Some children unfortunately do not respond to treatment, or their cancer returns soon after stopping treatment. This means that there may come a time when you are told the devastating news that your child isn’t going to get better and that a cure is no longer possible.

Losing a child is one of the hardest things anyone will ever have to deal with. It is impossible to say how you will react, and there is no right or wrong way. The emotions will be powerful and all-consuming and you may have lots of questions and anxieties as you try to adjust to the news. Don’t be afraid to ask these questions of the team caring for your child – everyone involved in your child’s care will talk with you honestly and with respect for your fears, wishes and feelings.

At this point, the focus of your child’s care will be to manage their symptoms to ensure they are as comfortable as possible. If they haven’t already, your child’s doctor is now likely to talk to you about a referral to a palliative care team, often through the local children’s hospice. In addition to controlling symptoms, the palliative care team can help you with spiritual or psychological concerns, or decisions about end of life care.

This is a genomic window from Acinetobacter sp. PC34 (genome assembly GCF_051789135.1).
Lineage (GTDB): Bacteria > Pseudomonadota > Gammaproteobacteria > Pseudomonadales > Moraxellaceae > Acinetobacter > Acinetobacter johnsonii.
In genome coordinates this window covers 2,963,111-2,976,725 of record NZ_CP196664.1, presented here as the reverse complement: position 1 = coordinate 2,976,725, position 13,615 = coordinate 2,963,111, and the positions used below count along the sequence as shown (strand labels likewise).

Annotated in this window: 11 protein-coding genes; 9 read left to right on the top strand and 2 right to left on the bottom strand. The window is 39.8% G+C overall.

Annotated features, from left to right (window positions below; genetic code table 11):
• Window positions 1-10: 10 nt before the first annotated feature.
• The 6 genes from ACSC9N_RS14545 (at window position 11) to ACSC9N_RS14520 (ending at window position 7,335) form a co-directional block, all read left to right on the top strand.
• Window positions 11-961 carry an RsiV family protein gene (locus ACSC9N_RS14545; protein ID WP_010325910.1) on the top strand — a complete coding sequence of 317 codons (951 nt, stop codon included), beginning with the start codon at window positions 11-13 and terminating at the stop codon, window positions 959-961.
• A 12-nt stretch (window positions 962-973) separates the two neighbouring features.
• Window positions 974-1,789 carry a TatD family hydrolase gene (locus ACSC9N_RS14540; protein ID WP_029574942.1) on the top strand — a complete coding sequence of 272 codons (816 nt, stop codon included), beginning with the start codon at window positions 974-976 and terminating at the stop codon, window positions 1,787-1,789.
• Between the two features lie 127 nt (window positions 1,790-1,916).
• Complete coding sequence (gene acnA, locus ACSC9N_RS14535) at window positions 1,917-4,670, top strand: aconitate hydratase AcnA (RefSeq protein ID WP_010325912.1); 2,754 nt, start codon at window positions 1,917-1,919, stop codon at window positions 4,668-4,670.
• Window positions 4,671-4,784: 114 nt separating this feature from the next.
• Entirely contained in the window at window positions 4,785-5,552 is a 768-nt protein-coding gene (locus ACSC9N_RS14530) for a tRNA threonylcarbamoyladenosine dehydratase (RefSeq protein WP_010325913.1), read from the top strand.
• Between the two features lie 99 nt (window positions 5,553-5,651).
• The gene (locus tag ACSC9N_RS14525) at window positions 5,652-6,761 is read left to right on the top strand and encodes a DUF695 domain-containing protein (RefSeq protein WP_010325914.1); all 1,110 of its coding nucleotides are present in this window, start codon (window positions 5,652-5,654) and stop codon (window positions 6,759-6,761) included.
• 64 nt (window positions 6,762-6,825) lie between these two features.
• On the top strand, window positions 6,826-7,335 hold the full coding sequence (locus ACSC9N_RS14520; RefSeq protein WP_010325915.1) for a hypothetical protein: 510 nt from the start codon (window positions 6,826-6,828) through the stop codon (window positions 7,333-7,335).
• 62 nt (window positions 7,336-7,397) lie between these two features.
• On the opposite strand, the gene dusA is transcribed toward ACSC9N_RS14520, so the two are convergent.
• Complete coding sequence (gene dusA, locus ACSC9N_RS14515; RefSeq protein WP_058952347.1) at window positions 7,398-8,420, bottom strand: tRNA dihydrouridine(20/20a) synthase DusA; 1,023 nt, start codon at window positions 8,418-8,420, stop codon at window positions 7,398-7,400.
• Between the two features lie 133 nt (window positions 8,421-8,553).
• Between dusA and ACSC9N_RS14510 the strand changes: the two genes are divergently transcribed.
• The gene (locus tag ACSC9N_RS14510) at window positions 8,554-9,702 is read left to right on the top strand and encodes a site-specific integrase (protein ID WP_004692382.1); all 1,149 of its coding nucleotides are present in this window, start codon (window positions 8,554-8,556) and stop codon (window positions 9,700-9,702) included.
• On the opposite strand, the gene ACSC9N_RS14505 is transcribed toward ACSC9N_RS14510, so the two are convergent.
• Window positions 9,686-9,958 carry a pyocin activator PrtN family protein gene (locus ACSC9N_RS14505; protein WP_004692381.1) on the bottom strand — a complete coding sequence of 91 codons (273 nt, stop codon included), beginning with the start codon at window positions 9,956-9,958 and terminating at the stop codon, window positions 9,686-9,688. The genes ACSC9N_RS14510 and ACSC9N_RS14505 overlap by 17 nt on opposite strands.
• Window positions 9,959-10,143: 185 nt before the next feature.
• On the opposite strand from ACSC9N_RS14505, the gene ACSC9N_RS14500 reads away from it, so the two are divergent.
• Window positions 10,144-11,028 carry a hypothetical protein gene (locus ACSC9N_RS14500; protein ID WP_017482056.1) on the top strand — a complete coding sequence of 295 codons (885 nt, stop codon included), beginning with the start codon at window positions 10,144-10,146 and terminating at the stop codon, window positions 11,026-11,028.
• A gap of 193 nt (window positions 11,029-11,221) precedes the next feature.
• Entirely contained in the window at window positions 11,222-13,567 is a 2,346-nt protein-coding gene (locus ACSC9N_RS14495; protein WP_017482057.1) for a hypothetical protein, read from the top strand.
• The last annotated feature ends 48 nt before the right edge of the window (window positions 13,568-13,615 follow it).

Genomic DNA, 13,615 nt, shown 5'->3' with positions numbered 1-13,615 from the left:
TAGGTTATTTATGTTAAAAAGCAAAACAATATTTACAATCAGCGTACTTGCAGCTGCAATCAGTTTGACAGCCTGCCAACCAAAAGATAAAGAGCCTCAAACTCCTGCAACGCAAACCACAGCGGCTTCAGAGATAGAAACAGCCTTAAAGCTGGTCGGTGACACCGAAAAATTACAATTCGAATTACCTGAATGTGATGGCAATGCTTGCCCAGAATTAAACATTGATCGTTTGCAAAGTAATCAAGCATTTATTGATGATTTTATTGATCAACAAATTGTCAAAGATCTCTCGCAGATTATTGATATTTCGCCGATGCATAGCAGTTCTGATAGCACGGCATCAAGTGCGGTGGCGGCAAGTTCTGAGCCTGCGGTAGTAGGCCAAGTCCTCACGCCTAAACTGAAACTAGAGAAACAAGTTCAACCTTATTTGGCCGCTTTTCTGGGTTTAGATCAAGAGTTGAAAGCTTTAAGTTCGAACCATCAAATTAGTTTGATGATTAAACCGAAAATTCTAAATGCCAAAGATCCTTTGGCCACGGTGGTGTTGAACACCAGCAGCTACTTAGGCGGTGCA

The hospice may also be able to accommodate family stays to allow quality time for the family as the end of life draws closer. For some families, this is what they want. For others, they are more comfortable at home or in the hospital. What is right for one family and child may be different for another.

You don’t need to cope with this alone. If you need support, or if you just need to talk, speak to someone in the team caring for your child. Please read about more support available to you in our Support section.

For more information about facing the death of a child from cancer, read the article from the Children’s Cancer and Leukaemia Group.

Words in bold are explained in a glossary.


Prognosis and long-term outlook


Advances in chordoma research